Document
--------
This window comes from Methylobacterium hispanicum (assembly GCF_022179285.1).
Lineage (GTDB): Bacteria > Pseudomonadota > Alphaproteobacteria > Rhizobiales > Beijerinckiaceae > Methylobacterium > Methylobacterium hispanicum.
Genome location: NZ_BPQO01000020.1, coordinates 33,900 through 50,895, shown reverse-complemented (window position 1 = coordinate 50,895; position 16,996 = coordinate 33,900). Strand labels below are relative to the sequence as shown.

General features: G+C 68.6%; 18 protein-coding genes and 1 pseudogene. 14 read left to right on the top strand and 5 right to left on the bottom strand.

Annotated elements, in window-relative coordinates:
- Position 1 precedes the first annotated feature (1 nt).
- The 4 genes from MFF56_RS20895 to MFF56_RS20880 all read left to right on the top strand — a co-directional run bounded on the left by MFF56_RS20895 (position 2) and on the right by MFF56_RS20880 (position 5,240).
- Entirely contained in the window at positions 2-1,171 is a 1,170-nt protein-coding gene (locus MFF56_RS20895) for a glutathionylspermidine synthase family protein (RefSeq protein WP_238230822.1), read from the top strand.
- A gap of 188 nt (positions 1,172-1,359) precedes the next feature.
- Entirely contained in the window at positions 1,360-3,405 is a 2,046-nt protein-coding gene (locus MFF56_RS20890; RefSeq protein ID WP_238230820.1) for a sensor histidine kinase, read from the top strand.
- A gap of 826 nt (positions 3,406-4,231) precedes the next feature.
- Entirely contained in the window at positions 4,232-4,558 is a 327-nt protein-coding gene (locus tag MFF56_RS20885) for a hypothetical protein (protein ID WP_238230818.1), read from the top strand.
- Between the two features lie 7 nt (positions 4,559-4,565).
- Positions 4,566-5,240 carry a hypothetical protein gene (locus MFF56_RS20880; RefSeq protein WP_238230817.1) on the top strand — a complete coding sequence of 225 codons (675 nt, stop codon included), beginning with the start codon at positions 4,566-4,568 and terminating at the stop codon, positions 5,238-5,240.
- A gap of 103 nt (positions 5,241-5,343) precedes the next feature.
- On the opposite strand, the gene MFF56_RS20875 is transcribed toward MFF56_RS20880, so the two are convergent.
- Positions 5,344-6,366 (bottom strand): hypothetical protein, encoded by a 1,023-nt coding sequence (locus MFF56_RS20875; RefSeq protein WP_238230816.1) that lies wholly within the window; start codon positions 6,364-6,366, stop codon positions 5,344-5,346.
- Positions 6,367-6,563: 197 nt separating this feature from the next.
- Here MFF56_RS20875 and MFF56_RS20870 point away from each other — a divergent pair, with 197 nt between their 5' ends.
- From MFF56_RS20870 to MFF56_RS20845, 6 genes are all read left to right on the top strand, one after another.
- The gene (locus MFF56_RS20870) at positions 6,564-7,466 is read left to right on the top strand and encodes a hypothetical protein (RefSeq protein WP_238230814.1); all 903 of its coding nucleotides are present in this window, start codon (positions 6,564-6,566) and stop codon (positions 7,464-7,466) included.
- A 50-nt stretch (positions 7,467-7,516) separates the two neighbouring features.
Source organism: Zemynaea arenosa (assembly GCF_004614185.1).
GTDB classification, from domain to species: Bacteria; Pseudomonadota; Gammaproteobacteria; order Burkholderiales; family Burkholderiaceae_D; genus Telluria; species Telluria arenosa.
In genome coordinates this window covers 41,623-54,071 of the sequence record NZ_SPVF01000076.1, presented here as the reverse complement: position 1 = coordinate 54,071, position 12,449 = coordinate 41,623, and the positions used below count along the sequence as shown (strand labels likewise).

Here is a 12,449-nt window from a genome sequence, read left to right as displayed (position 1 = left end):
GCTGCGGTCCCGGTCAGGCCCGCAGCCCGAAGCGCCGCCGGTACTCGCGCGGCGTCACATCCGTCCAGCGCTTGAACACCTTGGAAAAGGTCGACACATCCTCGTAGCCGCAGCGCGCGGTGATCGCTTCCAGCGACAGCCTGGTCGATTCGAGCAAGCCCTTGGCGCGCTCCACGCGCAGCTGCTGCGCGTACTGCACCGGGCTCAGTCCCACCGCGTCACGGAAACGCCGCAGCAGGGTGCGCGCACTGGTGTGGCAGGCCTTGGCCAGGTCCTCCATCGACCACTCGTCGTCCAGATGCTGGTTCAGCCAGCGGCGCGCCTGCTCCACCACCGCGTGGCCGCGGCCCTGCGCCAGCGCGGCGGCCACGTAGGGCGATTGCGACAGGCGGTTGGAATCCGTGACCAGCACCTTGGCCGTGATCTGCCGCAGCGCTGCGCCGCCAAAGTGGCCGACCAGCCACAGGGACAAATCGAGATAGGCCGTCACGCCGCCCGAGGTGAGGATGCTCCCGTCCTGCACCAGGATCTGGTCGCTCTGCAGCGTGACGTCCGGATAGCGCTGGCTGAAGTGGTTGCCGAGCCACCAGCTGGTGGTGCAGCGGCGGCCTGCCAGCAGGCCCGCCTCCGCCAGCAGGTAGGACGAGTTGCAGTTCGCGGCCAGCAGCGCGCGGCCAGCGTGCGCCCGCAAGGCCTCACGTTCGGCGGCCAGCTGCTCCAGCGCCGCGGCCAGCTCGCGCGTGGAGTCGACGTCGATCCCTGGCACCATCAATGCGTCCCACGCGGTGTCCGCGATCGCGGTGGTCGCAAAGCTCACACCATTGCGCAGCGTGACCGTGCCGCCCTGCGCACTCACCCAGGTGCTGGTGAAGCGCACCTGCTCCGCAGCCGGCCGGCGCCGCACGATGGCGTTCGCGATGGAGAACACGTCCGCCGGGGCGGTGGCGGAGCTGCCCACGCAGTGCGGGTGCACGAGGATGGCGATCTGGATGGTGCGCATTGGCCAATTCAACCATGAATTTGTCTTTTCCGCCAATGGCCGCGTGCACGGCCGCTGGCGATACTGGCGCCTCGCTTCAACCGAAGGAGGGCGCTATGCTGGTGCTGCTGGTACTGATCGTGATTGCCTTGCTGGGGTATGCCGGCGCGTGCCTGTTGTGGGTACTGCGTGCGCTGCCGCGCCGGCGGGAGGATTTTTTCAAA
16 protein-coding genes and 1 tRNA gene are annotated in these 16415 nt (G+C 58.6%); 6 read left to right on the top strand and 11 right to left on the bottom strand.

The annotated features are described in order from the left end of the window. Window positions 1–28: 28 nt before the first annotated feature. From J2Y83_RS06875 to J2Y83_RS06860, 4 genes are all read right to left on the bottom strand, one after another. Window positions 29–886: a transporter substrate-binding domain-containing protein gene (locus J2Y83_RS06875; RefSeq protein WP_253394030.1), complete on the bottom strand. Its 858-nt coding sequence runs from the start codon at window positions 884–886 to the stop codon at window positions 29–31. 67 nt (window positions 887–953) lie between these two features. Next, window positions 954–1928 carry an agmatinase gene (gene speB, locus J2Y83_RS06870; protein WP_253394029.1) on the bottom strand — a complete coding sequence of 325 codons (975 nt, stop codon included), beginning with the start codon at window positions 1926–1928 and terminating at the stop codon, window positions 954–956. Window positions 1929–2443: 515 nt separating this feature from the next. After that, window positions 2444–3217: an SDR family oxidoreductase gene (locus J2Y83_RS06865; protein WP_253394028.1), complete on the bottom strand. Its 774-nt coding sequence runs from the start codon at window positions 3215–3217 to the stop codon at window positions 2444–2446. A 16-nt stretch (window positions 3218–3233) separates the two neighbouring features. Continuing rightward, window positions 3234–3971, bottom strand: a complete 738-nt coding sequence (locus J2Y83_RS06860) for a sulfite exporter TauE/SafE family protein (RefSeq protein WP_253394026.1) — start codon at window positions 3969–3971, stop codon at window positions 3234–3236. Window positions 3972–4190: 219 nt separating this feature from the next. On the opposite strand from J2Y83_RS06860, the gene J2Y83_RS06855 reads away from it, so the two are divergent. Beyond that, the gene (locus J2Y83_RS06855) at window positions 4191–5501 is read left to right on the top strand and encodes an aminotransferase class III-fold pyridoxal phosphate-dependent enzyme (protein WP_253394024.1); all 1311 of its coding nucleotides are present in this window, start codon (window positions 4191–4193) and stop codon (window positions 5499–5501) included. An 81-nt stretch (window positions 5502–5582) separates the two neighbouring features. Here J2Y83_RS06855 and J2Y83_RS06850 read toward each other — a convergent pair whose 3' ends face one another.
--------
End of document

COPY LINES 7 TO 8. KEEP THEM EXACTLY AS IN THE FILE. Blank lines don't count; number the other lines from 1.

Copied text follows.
- The 4 genes from MFF56_RS20895 to MFF56_RS20880 all read left to right on the top strand — a co-directional run bounded on the left by MFF56_RS20895 (position 2) and on the right by MFF56_RS20880 (position 5,240).
- Entirely contained in the window at positions 2-1,171 is a 1,170-nt protein-coding gene (locus MFF56_RS20895) for a glutathionylspermidine synthase family protein (RefSeq protein WP_238230822.1), read from the top strand.